How A So-Called ‘Professional Disruptor’ Snuck into a Trump Rally
Stay-at-home mom Tonja Bales, a Bernie Sanders supporter, wasn’t surprised she and her husband were thrown out of a Donald Trump rally on Sunday.
“We fully expected to get thrown out,” says Bales, 45, a mother of two who lives in Cincinnati, Ohio.
She and her husband Christopher, an irrigation foreman and pipefitter, freely admit they attended the Trump event in Cincinnati on Sunday, with the idea of disrupting it. According to Bales, they waited in line for an hour and a half to get into the venue. They then endured a three-hour wait inside before Trump finally appeared on stage.
The couple then wasted no time getting down to business. Five minutes after Trump took the stage, the couple dramatically ripped up their pre-printed “Trump for President” signs that were distributed at the event, and chanted, “Respect existence or expect resistance!”
The couple say they were immediately escorted out by local police.
She also said that the attendees were cordial and civil — at least while they thought they were dealing with fellow Trump supporters. “I didn’t see nearly as much hateful rhetoric as I thought I would,” she said, although she did overhear one attendee wondering aloud if protesters had ties to ISIS. However, once she and her husband tore up their Trump signs and started chanting, the mood of the crowd flipped.
“The faces immediately changed and it became a little scary,” she said. “One man grabbed my husband, but the police stopped it right away.”
Professional disruptors — or protestors?
As Donald Trump’s campaign events have been the scene of several altercations, all of the presidential candidates have pointed the finger at Trump and his bellicose rhetoric. Trump, in turn, has pointed the finger at protesters, whom he’s called “disruptors” and “thugs.” Trump has also accused the campaign of candidate Bernie Sanders of orchestrating the disruptions at his rallies, including Friday’s event at the University of Illinois at Chicago that was cancelled due to security concerns.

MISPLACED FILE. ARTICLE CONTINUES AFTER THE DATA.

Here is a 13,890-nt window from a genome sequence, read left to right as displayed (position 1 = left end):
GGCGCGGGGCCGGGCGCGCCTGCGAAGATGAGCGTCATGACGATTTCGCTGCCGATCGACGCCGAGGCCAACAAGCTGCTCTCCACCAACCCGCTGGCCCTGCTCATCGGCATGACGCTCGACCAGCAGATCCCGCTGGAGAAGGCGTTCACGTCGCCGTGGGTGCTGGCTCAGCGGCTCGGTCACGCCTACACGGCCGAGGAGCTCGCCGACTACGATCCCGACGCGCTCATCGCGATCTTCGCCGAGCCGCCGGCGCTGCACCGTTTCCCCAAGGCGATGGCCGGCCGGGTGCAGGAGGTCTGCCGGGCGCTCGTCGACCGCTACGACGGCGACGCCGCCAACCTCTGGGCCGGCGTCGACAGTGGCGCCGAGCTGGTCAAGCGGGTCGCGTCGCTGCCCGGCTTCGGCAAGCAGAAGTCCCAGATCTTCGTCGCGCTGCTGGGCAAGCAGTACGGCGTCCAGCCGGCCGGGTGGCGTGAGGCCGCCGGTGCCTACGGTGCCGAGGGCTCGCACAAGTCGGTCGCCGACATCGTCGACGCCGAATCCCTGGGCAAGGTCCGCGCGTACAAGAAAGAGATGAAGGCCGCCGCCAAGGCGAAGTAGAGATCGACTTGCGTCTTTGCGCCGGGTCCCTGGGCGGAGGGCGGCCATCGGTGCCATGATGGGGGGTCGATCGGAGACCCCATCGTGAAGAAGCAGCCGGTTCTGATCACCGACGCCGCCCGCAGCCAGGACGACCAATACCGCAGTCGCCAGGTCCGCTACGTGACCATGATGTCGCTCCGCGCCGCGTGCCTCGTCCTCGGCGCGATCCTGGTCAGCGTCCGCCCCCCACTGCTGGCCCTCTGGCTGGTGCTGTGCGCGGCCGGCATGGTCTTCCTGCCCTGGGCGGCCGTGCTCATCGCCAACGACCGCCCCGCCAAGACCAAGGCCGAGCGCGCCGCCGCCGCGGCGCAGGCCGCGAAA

Bernie Sanders said that anyone following Trump’s campaign ‘‘knows that he tells the truth very, rarely’’ and that in this instance, ‘‘He’s lying again.’’
The Bales also said they hadn’t received direction from the Sanders campaign. Still, Tonja Bales said that she still believes the action benefits the Sanders campaign.
“I do think it helps Bernie’s campaign, certainly with the visibility,” she said. “But more than that, it shows people that it’s Bernie’s people that are standing up and fighting, it’s Bernie’s people that are willing to go to bat for you, it’s Bernie’s people that are going to fight this all the way to the voting booth and beyond. It’s Bernie’s people that are going to carry this movement well past election day. What other candidate’s supporters do you see putting their necks out like this?”
Donald Trump and many of his supporters have said that the protesters are trying to shut down other people’s First Amendment rights, whatever their motivation might be.
Bales denied that and argued that she and other protesters are only engaged in the exercise of free speech themselves.
“You know, everyone loves having an opinion, until someone has an opinion about their opinion,” she said. “It’s reminiscent of when the bully finally gets bullied back and runs to the principal.”
On March 15, five states, including Ohio, hold their Republican primaries. In Ohio, polls show that John Kasich, the state’s Governor, is in a dead heat with Donald Trump.
Daniel Bukszpan is a New York-based freelance writer.